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Patches in action: Photos of SSI being worn by the troops.


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seanmc1114

A pre-World War II soldier of the 5th Infantry Regiment wearing a wool 9th Infantry Division SSI

9th Infantry Division.5th Infantry Regiment.Wool.JPG

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seanmc1114

Cavalryman of the 7th Cavalry Regiment 1st Cavalry Division  sometime between World War II and the Korean War

1st Cavalry Division.7th Cavalry.Double Enlisted Branch Insignia.JPG

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seanmc1114

3rd Armored Division early in World War II. Note the double branch insignia with an "HQ" disc.

3rd Armored Division.Early WWII.jpg

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seanmc1114

Members of the 458th Transportation Company (PBR) in Vietnam. The unit was assigned to the 18th Military Police Brigade and wore that SSI along with a locally made pocket patch seen in the photos.

18th MP Brigade.PBR Pocket Patch.1.jpg

18th MP Brigade.PBR Pocket Patch.2.jpg

18th MP Brigade.PBR Pocket Patch.3.jpg

18th MP Brigade.PBR Pocket Patch.4.jpg

18th MP Brigade.PBR Pocket Patch.5.jpg

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seanmc1114

163rd Armored Cavalry Regiment. Note the wear of the OG-507 fatigues at this late date and the two different patterns of helmet covers. Photo caption reads: "Annual Training 1983 while serving as Chaplain to the 163rd Armored Cavalry Regiment of the Montana Army National Guard. Taking a break behind one of the tanks with Major General Jim Duffy, the Adjutant General (Commander) of the Montana National Guard."

 

 

 

163rd ACR.3.Chaplain.jpg

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Salvage Sailor
3 hours ago, seanmc1114 said:

Member of the Air Corps wearing the General Headquarters Reserve SSI pre-World War II

GHQ Reserve.Air Corp.Pre-WWII.JPG

General Headquarters Reserve.3.jpg

 

Looks like the Hawaiian Department to me, 5th Composite Group, Hawaiian Air Force, 1930's

 

175309480_5thCompositeGroup001.jpg.414124124dff64835473d27c94cc7be7.jpg

 

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seanmc1114
14 minutes ago, Salvage Sailor said:

 

Looks like the Hawaiian Department to me, 5th Composite Group, Hawaiian Air Force, 1930's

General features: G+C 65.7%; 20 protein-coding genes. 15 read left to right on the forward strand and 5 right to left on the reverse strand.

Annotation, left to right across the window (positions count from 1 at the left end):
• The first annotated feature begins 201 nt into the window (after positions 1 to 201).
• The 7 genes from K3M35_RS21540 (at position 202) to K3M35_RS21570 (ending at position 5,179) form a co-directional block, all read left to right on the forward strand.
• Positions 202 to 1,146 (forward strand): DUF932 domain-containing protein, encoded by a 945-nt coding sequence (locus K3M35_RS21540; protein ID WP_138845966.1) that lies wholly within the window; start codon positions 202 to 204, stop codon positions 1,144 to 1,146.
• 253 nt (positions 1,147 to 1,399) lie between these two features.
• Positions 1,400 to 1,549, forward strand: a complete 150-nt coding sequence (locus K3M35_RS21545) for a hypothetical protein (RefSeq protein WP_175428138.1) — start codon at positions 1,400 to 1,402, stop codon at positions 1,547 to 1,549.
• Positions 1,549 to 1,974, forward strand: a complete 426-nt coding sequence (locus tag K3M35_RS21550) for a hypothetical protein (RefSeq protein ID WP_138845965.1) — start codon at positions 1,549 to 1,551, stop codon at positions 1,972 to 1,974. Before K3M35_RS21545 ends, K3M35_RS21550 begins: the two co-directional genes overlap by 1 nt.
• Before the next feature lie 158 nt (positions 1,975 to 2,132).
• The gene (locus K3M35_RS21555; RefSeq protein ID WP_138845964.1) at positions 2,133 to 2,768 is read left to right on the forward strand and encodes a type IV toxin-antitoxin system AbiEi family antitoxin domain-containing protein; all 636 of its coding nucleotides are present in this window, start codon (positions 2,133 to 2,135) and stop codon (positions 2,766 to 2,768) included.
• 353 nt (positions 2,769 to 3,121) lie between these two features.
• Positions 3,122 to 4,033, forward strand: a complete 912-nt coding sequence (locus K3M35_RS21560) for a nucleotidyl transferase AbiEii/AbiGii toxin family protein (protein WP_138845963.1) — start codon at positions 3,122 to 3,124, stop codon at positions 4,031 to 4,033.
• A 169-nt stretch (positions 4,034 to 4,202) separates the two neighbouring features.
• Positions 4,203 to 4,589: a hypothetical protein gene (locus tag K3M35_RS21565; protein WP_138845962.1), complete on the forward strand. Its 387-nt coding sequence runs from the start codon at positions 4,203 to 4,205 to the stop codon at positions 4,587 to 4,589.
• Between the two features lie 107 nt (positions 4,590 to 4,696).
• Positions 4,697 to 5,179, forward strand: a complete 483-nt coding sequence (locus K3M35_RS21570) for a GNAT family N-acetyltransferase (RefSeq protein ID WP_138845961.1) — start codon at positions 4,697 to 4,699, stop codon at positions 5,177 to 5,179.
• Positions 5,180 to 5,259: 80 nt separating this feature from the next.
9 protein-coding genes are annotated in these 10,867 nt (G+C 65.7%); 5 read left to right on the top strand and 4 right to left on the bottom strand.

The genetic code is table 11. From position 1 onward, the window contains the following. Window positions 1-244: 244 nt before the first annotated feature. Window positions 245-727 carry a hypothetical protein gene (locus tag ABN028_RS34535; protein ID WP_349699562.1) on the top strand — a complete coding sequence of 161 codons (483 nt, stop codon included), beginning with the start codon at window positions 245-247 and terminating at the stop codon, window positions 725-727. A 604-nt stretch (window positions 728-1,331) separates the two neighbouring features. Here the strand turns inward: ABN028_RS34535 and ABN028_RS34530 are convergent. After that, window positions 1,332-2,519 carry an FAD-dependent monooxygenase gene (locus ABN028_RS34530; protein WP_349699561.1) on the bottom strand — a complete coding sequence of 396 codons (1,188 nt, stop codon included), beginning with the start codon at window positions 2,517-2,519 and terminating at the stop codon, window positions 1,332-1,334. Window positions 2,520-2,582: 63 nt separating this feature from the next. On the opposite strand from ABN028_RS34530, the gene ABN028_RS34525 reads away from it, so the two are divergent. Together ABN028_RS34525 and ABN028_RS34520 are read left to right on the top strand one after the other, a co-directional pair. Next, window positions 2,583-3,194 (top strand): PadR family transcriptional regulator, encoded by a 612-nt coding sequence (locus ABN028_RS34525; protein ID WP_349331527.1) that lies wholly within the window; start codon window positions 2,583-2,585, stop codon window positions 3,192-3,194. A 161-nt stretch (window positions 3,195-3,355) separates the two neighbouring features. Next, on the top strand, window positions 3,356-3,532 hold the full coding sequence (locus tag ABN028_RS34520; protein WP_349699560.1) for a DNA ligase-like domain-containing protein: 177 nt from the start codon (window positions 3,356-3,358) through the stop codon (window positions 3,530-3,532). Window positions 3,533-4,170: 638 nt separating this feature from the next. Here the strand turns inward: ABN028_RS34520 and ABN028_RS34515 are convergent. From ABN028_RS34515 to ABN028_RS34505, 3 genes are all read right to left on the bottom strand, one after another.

175309480_5thCompositeGroup001.jpg.414124124dff64835473d27c94cc7be7.jpg

 

At first I thought that too, but I didn't see the vertical gap at the top and bottom of the yellow symbol. But I'm sure you're right since the DUI matches up. Thanks for the correction. 

Hawaiian Department.5th Composite Group.jpg

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seanmc1114

2nd Service Command SSI worn in North Africa in 1943. The caption suggests this was January 1943 while President Roosevelt was attending the Casablanca Conference. Several months ago I posted the second picture of Brigadier General William Hale Wilbur wearing a Second Army SSI while receiving the Medal Of Honor from the President and Generals Marshall and Patton at the same conference. This leads me to believe that some officers brought their dress uniforms with them from their previous stateside assignments and just hadn't gotten around to replacing their old SSI with that of their new assignments.

2nd Service Command.North Africa.1943.jpg

Second Army.Casablanca Conference.1943.2.png

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seanmc1114

Several photos of the first style VII Corps SSI worn by members of the 107th Mechanized Cavalry Reconnaisance Squadron at the beginning of World War II.

VII Corps.First Style.2.jpg

VII Corps.First Style.3.107th Mech Cav Recon Squadron.jpg

VII Corps.First Style.4.107th Mech Cav Recon Squadron.jpg

VII Corps.First Style.5.107th Mech Cav Recon Squadron.jpg

VII Corps.First Style.6.107th Mech Cav Recon Squadron.jpg

VII Corps.First Style.8.107th Mech Cav Recon Squadron.jpg

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seanmc1114